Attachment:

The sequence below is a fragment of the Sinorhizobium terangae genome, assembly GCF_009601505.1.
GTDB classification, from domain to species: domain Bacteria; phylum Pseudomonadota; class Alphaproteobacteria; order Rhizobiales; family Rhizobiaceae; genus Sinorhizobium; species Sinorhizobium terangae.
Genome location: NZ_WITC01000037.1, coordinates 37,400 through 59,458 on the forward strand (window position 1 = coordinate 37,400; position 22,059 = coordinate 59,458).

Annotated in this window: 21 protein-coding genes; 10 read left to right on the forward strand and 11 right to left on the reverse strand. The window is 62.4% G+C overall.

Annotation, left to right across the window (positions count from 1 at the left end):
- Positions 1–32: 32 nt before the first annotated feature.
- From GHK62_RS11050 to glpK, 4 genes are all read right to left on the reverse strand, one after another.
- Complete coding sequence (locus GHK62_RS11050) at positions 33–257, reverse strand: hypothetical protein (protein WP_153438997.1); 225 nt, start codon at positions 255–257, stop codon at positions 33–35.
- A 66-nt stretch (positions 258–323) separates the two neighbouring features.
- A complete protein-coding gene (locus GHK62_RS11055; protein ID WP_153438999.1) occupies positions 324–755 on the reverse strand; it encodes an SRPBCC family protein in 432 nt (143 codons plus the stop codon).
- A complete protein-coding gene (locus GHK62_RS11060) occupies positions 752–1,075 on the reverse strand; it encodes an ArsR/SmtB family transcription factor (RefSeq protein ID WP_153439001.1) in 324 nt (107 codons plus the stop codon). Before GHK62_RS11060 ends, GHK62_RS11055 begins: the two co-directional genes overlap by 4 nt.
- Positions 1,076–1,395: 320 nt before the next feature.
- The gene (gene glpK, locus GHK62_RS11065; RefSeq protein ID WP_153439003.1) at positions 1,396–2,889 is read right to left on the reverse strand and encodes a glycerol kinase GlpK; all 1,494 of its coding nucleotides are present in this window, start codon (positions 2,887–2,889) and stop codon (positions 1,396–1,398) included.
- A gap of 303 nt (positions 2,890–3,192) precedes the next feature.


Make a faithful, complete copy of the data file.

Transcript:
The sequence below is a fragment of the Sinorhizobium terangae genome, assembly GCF_009601505.1.
GTDB classification, from domain to species: domain Bacteria; phylum Pseudomonadota; class Alphaproteobacteria; order Rhizobiales; family Rhizobiaceae; genus Sinorhizobium; species Sinorhizobium terangae.
Genome location: NZ_WITC01000037.1, coordinates 37,400 through 59,458 on the forward strand (window position 1 = coordinate 37,400; position 22,059 = coordinate 59,458).

Annotated in this window: 21 protein-coding genes; 10 read left to right on the forward strand and 11 right to left on the reverse strand. The window is 62.4% G+C overall.

Annotation, left to right across the window (positions count from 1 at the left end):
- Positions 1–32: 32 nt before the first annotated feature.
- From GHK62_RS11050 to glpK, 4 genes are all read right to left on the reverse strand, one after another.
- Complete coding sequence (locus GHK62_RS11050) at positions 33–257, reverse strand: hypothetical protein (protein WP_153438997.1); 225 nt, start codon at positions 255–257, stop codon at positions 33–35.
- A 66-nt stretch (positions 258–323) separates the two neighbouring features.
- A complete protein-coding gene (locus GHK62_RS11055; protein ID WP_153438999.1) occupies positions 324–755 on the reverse strand; it encodes an SRPBCC family protein in 432 nt (143 codons plus the stop codon).
- A complete protein-coding gene (locus GHK62_RS11060) occupies positions 752–1,075 on the reverse strand; it encodes an ArsR/SmtB family transcription factor (RefSeq protein ID WP_153439001.1) in 324 nt (107 codons plus the stop codon). Before GHK62_RS11060 ends, GHK62_RS11055 begins: the two co-directional genes overlap by 4 nt.
- Positions 1,076–1,395: 320 nt before the next feature.
- The gene (gene glpK, locus GHK62_RS11065; RefSeq protein ID WP_153439003.1) at positions 1,396–2,889 is read right to left on the reverse strand and encodes a glycerol kinase GlpK; all 1,494 of its coding nucleotides are present in this window, start codon (positions 2,887–2,889) and stop codon (positions 1,396–1,398) included.
- A gap of 303 nt (positions 2,890–3,192) precedes the next feature.